A diet filled with veggies, fruits, whole grains, olive oil,beans, nuts, and fish is brain protective and may reduce the type of plaques and tangles in your brain that can lead to Alzheimer’s disease, say researchers who published their work in the journal, Neurology®, the medical journal of the American Academy of Neurology.

The MIND and Mediterranean diets both emphasize vegetables, fruits and three or more servings of fish per week, along with rich green leafy vegetables including kale, spinach, and collard greens. Add in berries and a small glass of wine, and you’ve got a brain protective diet, says study author Puja Agarwal, PhD, of RUSH University in Chicago.

“Improvement in people’s diets in just one area—such as eating more than six servings of green leafy vegetables per week, or not eating fried foods—was similar to being about four years younger,” said Agarwal. “While our research doesn’t prove that a healthy diet resulted in fewer brain deposits of amyloid plaques, we know there is a relationship and following the MIND and Mediterranean diets may be one way that people can improve their brain health and protect cognition as they age.”

The study involved 581 people with an average age of 84 at the time of diet assessment who agreed to donate their brains at death to advance research on dementia. Participants completed annual questionnaires asking how much they ate of food items in various categories.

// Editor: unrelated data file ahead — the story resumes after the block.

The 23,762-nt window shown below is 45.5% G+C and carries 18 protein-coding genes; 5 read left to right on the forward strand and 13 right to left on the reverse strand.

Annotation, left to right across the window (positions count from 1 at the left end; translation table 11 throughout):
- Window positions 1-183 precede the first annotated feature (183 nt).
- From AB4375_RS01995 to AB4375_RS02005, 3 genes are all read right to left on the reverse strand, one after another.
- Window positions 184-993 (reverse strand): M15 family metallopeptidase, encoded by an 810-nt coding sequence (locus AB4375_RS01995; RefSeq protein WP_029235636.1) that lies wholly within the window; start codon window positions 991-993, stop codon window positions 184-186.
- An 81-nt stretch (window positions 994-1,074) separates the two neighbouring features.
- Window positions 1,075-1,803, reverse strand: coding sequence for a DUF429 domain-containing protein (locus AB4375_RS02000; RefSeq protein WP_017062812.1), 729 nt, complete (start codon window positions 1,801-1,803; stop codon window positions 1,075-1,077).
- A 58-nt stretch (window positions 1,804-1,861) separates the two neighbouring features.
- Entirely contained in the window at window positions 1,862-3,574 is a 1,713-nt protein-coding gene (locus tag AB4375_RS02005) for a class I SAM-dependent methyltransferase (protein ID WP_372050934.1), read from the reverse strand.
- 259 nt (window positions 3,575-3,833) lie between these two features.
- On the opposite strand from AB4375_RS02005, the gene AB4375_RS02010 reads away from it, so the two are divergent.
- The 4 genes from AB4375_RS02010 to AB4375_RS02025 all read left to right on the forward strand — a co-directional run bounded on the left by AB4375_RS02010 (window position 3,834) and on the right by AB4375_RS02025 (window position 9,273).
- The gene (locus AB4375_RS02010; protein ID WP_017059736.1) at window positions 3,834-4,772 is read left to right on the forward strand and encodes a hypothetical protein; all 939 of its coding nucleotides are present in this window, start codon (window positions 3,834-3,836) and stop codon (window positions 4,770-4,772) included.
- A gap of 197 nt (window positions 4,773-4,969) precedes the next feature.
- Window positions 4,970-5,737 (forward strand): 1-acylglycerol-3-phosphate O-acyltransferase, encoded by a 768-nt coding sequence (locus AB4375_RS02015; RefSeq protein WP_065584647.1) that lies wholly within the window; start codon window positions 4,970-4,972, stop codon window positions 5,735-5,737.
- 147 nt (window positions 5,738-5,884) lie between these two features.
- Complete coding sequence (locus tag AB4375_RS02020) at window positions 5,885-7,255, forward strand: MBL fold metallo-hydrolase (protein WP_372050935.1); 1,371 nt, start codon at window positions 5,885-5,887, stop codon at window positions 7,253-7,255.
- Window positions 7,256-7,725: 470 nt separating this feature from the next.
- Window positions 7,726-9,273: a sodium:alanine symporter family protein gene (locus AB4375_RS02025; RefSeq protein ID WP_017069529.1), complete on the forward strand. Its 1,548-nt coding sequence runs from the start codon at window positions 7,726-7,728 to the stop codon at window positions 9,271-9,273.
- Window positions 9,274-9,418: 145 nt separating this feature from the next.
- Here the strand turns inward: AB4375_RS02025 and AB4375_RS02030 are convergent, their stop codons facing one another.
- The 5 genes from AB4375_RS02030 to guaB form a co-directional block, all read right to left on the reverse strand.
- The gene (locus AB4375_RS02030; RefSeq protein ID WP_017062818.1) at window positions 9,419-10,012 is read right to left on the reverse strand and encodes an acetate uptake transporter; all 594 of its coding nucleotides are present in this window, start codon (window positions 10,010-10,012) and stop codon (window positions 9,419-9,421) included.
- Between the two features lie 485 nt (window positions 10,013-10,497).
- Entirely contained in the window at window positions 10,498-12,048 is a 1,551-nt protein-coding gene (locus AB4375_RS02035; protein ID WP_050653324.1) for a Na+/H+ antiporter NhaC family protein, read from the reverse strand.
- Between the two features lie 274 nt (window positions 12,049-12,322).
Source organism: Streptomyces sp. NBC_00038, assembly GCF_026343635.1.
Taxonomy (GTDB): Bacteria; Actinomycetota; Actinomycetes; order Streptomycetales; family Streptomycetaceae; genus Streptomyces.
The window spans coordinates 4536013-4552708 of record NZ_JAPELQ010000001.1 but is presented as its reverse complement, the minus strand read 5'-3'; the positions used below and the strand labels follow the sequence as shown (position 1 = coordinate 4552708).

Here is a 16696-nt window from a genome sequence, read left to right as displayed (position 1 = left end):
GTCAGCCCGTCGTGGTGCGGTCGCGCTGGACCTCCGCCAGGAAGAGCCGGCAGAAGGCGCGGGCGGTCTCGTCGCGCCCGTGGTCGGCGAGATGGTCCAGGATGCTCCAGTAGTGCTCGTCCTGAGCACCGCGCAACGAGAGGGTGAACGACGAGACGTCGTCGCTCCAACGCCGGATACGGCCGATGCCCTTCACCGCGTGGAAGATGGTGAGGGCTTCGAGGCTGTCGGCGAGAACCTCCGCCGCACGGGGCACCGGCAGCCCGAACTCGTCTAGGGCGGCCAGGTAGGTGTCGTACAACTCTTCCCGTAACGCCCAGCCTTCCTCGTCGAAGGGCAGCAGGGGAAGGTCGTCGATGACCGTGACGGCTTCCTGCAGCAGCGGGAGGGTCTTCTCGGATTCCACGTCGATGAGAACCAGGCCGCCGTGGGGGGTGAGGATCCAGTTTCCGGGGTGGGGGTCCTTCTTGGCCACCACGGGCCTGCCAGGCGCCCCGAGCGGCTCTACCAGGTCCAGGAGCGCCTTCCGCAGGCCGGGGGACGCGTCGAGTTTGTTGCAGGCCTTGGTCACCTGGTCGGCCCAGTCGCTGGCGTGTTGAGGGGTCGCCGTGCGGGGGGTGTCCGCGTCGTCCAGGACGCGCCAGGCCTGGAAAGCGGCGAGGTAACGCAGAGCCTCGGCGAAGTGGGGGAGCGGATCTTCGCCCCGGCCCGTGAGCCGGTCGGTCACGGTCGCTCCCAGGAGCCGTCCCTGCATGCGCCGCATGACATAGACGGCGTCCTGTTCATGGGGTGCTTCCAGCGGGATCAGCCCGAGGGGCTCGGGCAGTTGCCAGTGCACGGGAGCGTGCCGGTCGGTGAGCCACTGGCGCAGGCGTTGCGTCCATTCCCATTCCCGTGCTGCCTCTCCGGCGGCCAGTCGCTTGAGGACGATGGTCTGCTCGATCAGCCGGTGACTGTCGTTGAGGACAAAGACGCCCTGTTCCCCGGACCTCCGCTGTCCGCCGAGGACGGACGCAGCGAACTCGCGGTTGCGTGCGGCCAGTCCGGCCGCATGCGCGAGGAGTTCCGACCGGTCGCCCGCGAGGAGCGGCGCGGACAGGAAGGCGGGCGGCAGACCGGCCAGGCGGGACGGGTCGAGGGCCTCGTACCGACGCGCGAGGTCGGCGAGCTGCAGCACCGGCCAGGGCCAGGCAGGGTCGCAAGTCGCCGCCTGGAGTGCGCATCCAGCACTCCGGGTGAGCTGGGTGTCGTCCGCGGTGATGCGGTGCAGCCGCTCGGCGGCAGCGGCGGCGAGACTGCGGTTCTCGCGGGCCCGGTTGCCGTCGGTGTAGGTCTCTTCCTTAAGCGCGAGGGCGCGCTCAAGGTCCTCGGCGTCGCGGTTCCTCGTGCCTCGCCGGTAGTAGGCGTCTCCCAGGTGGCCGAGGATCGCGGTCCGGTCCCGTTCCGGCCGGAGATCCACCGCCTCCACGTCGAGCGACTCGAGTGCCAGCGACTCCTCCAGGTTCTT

When looking at foods in their diets on type at a time, researchers found that people who ate the highest amounts of green leafy vegetables, or seven or more servings per week, had plaque deposits in their brains corresponding to being almost 19 years younger than people who ate the fewest, with one or fewer servings per week.

“Our finding that eating more green leafy vegetables is in itself associated with fewer signs of Alzheimer’s disease in the brain is intriguing enough for people to consider adding more of these vegetables to their diet,” said Agarwal. The study was funded by the National Institutes of Health.


The Association of Women's Health, Obstetric and Neonatal Nurses (AWHONN) promotes the health of women and newborns.

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